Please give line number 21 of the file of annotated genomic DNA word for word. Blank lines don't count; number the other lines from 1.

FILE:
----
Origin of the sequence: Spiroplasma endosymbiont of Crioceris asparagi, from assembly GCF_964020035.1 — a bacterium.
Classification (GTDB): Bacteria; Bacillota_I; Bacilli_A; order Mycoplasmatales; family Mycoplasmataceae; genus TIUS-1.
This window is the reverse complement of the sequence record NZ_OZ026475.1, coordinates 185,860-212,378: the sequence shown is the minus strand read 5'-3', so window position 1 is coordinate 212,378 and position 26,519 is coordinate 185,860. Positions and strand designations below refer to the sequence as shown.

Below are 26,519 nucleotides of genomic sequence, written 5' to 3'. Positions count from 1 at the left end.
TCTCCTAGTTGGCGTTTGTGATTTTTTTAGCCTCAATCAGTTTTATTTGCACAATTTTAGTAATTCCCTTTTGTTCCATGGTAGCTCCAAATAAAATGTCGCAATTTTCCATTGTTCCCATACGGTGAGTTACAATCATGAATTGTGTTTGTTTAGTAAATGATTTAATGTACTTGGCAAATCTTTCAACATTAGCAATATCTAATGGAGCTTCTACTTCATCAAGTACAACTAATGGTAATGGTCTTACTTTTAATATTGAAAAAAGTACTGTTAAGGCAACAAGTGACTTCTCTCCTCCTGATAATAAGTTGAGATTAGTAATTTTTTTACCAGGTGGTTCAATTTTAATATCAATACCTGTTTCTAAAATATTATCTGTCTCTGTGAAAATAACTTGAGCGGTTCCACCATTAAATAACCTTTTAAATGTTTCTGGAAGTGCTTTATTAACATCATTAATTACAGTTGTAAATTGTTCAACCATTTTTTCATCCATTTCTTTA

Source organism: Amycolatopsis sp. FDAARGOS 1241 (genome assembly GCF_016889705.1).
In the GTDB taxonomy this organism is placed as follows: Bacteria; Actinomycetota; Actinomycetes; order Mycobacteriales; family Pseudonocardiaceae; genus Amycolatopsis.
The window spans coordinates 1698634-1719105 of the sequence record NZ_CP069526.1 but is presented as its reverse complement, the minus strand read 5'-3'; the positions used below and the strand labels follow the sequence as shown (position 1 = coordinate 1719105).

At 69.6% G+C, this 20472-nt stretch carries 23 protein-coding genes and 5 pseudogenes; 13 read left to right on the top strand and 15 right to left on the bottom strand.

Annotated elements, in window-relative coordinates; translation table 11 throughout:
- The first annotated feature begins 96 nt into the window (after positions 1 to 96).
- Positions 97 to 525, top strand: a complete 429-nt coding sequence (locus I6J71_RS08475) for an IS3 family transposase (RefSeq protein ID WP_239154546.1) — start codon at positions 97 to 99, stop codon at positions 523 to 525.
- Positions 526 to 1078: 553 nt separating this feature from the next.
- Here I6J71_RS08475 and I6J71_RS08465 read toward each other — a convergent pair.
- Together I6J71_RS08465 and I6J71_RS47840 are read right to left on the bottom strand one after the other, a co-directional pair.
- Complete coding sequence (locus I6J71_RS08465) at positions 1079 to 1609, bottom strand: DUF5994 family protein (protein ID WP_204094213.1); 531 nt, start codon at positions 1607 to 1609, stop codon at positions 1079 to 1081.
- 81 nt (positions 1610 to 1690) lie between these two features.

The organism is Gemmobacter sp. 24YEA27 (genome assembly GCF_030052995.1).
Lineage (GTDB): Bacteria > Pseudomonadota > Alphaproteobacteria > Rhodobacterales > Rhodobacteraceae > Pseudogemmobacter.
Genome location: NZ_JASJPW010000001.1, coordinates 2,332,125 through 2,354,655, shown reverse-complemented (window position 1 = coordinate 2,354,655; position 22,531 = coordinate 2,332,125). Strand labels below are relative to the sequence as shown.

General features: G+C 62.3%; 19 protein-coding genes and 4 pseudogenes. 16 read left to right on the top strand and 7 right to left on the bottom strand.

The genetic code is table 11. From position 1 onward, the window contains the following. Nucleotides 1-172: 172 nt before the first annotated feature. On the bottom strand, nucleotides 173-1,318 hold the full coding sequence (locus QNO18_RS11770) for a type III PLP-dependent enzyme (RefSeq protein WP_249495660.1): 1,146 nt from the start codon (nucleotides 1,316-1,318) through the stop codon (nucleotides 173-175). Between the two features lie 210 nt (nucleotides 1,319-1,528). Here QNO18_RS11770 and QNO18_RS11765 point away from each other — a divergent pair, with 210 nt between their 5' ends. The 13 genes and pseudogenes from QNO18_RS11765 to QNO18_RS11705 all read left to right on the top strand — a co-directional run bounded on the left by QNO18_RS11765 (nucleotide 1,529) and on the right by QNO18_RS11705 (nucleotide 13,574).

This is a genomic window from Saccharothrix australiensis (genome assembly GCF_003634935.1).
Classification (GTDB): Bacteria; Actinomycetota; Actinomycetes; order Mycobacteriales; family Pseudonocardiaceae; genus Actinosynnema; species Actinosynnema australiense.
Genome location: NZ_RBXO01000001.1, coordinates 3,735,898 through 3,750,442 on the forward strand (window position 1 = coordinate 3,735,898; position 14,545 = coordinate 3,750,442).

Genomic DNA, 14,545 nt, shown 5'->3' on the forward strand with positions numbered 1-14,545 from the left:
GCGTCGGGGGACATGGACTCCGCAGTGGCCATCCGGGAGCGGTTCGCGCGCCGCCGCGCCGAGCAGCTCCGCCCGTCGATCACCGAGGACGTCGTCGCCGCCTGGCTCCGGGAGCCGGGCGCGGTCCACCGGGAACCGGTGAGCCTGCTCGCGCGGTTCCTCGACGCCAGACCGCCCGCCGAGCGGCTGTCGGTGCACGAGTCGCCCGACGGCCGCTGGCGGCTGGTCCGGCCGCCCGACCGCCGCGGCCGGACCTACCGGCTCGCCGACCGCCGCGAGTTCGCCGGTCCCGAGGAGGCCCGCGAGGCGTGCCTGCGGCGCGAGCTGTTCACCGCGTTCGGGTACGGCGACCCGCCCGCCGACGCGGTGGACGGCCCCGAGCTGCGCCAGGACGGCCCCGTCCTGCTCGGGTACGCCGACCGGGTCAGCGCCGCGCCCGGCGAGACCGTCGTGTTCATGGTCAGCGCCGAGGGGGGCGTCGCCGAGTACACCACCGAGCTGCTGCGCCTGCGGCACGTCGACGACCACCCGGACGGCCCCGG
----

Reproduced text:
General features: G+C 62.3%; 19 protein-coding genes and 4 pseudogenes. 16 read left to right on the top strand and 7 right to left on the bottom strand.